Sen. Enzi Plays Crucial Role Negotiating Health Care

Sen. Mike Enzi (R-WY) represents the smallest state in population but he has a big role to play in the negotiations to overhaul health care. Enzi is one of the "gang of six" senators crafting the Senate's health care bill. He says he won't vote for any measure that can't get the support of 75 to 80 senators.

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It's MORNING EDITION from NPR News. I'm Steve Inskeep.

RENEE MONTAGNE, host:

And I'm Renee Montagne. Even as the health care debate grows louder and more partisan, one Senate group of three Democrats and three Republicans has continued to meet, searching for a compromise. Perhaps the most surprising member of this group, known as the Gang of Six, is a conservative Republican from Wyoming. He may represent the nation's least populous state, but this is one senator who's enjoying outsized influence on health care negotiations. NPR's Audie Cornish has this profile.

AUDIE CORNISH: When the Gang of Six announced its existence earlier this year, one gang member's name raised eyebrows: Mike Enzi. Unlike the moderates and the mavericks in the group, Enzi's a free market conservative who represents one of the most reliably Republican states in the union, so even having him at the table with Democrats raised questions in some quarters. The conservative-minded Club for Growth even put out a TV ad attacking the health care changes in general and calling out Enzi by name.

(Soundbite of political advertisement)

Unidentified Man: Politicians and bureaucrats making health care decisions. Job-killing new regulations on small business and massive tax hikes to pay for it all. Tell Senator Enzi not to cave into the liberals on health care.

CORNISH: Earlier this summer, Enzi did stand his ground when he voted against the Senate Health Committee Bill. But the Wyoming Republican is also a member of the Senate Finance Committee, where he was tapped to be part of the so-called Gang of Six. Enzi, the Senate's only certified accountant, has been willing to work on bipartisan deals in the past and takes this approach.

Senator MIKE ENZI (Republican, Wyoming): I work on an 80 percent rule. I anticipate and from experience have found that usually everybody can agree on 80 percent of the issues. And among the 80 of the issues they agree on, they can agree on 80 percent of anyone of those issues. And you never get a perfect bill around here. If you can get 80 percent, you can get a lot done.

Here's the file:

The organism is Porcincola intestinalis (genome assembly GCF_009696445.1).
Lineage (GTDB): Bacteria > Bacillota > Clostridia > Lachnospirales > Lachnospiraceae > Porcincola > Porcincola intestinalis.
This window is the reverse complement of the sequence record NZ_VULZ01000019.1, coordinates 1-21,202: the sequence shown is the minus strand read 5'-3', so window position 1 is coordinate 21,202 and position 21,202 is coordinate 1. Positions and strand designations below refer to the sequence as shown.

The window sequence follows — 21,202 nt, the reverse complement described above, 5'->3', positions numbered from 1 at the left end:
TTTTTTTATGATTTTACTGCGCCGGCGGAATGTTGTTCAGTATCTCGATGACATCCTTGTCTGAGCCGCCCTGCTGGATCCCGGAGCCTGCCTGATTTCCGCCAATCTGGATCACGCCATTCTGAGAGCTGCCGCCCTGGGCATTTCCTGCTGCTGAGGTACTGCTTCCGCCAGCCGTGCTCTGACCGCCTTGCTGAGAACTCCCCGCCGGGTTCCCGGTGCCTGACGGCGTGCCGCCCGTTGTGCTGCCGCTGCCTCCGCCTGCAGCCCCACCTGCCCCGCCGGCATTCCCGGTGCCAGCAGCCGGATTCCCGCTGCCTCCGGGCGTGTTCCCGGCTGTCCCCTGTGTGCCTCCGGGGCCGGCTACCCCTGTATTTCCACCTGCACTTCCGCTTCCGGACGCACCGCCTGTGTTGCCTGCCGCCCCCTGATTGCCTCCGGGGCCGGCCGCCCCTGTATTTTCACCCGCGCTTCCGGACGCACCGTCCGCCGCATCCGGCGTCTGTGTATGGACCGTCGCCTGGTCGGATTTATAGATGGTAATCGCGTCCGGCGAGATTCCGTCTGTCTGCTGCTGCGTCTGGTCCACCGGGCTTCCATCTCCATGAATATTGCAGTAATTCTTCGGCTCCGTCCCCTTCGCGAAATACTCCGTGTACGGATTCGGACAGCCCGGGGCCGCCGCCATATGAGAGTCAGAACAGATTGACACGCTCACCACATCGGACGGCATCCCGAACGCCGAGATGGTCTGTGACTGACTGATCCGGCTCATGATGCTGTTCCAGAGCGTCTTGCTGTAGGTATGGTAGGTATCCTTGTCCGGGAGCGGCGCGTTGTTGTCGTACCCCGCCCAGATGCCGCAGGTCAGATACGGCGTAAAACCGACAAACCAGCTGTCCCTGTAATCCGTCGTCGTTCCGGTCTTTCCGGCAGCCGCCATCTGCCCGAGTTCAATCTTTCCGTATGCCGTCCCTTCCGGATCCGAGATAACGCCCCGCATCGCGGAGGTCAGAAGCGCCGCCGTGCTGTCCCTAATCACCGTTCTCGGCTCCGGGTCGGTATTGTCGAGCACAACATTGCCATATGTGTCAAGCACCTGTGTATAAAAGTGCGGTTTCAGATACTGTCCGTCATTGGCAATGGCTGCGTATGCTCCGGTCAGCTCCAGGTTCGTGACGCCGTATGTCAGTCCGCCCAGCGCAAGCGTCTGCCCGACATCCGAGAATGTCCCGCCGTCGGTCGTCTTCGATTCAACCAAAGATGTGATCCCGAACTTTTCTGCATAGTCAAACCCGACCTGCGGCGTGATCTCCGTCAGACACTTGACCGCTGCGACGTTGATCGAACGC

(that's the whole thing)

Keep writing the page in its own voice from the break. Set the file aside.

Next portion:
CORNISH: Perhaps. But it's not clear that approach is working on health care. So far, Enzi has only hardened his stance on issues, like fighting Medicare savings to pay for universal coverage, even though every proposal put forward so far relies on that funding mechanism.

Jack Pitney, a political science professor at Claremont McKenna College, says Enzi is important as a counterweight to the other Republicans on the negotiating team: Maine's Olympia Snowe and Iowa's Chuck Grassley.

Professor JACK PITNEY (Political Science, Claremont McKenna College): Some conservative Republicans might look at Olympia Snowe and say, well, she's a moderate-to-liberal Republican. Always has been. Chuck Grassley is a bit more conservative, but has a reputation for being quirky and being a maverick. Enzi is more of a mainstream Republican. So if he comes along on something like this, there is a much stronger chance that this is going to attract some Republican support.

CORNISH: But that's a big if. Lately, Enzi has cast doubt on whether he or any Republican will vote for any health care bill if it contains elements such as a government-run health care insurance option. That has some in the White House and Congress considering splitting the health care overhaul into two bills. One would include bipartisan changes even Enzi could support.

The other would include contentious items, like the public insurance option. And it would be pushed through using a parliamentary procedure that would allow Democrats to pass a bill with a simple majority. That's a tactic Enzi has warned against for months.

Sen. ENZI: It's a declaration that Republican ideas and centrists Democrat ideas are going to be left out of the mix. If we can't come up with a plan that will garner the support of at least 75 or 80 senators, this institution will not gain the confidence of the American people.

CORNISH: Needless to say, the gap between a bill requiring 75 or 80 senators and one requiring just 50 is vast, indeed. Nonetheless, Senator Enzi says he'll still dial in for the next Gang of Six session - a teleconference set for September 4th.

Audie Cornish, NPR News.

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